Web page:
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  • Posted April 15, 2024

Pets Are Passing Drug-Resistant 'Superbugs' to Their Owners

Dogs and cats can pass antibiotic-resistant bacteria to their owners, raising concerns that household pets could be contributing to the world’s antibiotics crisis, a new study says.

Cases of these “superbugs” being passed between sick dogs and cats and their healthy owners have been identified in the U.K. and Portugal, according to research presented at the European Society of Clinical Microbiology and Infectious Diseases Global Congress in Barcelona.

The cases challenge “the traditional belief that humans are the main carriers of antimicrobial-resistant bacteria in the community,” said lead researcher Juliana Menezes, a doctoral student with the University of Lisbon’s Antibiotic Resistance Lab.

The World Health Organization says antibiotic resistance is one of the greatest public health threats facing humanity, researchers said in background notes.

Drug-resistant infections kill more than 1.2 million people each year, and that number is expected to rise to 10 million by 2050 if no action is taken.

The study involved 43 households in Portugal containing 78 humans, 38 dogs and five cats, and 22 U.K. households containing 56 humans and 22 dogs.

All the humans were healthy, but all the dogs were suffering from infections. Researchers tested fecal and urine samples and skin swabs taken from both pets and owners to look for bacteria resistant to common antibiotics.

Researchers identified five households in which both owners and pets -- one with a cat and four with dogs -- were both carrying bacteria that had developed resistance to cephalosporins.

Genetic analysis showed that the strains were exactly the same, indicating that the bacteria had passed between pet and owner.

Cephalosporins are used to treat a broad range of infections, including meningitis, pneumonia and sepsis, researchers said. The WHO classes them as among the most critically important antibiotics for human medicine.

Researchers also detected dogs containing bacteria resistant to carbapenems, which are part of the last line of defense in human medicine when other antibiotics have failed.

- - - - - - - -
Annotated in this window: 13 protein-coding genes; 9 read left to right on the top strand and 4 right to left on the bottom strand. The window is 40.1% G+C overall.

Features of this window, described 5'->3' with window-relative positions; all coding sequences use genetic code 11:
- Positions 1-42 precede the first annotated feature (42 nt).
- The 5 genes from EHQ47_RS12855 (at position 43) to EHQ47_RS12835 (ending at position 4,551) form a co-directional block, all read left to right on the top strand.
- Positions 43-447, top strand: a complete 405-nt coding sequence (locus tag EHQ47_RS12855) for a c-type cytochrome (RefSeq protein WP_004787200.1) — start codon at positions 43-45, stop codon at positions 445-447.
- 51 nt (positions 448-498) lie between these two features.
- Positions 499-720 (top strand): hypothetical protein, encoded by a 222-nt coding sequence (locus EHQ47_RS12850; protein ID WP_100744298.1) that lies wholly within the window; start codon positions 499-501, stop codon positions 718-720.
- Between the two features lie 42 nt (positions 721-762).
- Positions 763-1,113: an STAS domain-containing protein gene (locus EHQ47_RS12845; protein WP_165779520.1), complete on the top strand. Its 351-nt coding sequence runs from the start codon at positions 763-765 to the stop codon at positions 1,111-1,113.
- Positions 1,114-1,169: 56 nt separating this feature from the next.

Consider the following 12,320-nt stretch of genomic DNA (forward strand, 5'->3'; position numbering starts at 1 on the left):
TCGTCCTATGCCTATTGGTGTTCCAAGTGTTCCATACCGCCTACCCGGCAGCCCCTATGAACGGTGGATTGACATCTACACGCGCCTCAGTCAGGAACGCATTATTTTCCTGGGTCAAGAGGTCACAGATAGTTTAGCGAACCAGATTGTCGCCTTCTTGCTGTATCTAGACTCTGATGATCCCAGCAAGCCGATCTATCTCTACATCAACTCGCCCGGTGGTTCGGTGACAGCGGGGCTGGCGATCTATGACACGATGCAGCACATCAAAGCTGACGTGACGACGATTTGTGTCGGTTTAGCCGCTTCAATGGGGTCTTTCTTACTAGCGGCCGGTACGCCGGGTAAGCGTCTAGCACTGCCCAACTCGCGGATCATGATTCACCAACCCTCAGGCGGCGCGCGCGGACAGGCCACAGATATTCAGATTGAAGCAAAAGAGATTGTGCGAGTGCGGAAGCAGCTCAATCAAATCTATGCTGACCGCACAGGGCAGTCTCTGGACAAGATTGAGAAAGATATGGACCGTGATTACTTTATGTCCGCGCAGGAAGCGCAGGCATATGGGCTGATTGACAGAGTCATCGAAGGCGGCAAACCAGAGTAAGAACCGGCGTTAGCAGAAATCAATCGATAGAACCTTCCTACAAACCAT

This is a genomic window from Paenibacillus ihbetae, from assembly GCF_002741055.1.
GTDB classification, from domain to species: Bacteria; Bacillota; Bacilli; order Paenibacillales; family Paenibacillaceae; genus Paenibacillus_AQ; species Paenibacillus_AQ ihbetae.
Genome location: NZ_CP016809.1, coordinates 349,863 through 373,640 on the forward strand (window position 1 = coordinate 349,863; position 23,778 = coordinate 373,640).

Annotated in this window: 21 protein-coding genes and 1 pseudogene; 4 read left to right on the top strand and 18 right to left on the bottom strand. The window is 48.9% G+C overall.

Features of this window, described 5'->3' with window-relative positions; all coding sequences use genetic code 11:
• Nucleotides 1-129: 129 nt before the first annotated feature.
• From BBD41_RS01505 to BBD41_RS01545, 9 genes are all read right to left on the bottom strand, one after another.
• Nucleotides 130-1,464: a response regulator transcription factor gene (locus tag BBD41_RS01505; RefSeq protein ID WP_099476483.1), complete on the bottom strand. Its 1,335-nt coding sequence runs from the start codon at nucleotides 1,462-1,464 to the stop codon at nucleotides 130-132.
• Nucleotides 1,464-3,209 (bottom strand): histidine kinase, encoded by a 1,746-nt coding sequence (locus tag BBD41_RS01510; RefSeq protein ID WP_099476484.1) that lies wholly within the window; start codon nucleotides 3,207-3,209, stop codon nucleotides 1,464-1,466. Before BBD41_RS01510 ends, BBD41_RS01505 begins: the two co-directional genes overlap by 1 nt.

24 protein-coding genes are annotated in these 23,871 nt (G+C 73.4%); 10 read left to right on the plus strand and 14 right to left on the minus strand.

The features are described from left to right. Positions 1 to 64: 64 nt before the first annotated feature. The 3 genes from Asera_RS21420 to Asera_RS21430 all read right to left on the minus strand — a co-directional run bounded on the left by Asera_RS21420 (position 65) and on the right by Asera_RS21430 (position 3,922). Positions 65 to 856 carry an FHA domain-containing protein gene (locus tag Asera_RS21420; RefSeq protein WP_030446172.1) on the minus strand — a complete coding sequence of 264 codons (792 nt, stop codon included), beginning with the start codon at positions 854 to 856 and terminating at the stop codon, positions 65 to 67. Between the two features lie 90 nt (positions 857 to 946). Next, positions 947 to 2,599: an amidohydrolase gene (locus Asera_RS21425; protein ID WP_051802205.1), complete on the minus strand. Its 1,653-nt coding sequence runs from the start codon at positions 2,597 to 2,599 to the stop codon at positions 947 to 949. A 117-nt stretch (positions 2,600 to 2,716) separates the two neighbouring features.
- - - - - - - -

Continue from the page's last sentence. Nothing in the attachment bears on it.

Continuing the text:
Ultimately, all the pets were successfully treated for their infections, researchers said.

It wasn’t possible to prove the direction of transmission, researchers said. However, in three of the Portuguese homes, the timing of the positive tests strongly suggest that the bacteria were passed from pet to human.

Bacteria can pass between pets and humans by simple affection – petting, touching and kissing. They also can spread through the handling of feces.

Researchers recommend that owners wash their hands after petting their dog or cat and after handling their waste.

“Our findings underline the importance of including pet-owning households in national programs that monitor levels of antibiotic resistance,” Menezes said in a meeting news release. “Learning more about the resistance in pets would aid in the development of informed and targeted interventions to safeguard both animal and human health.”

Because these findings were presented at a medical meeting, they should be considered preliminary until published in a peer-reviewed journal.

More information

The U.S. Centers for Disease Control and Prevention has more about antimicrobial resistance.

SOURCE: European Society of Clinical Microbiology and Infectious Diseases, news release, April 12, 2024

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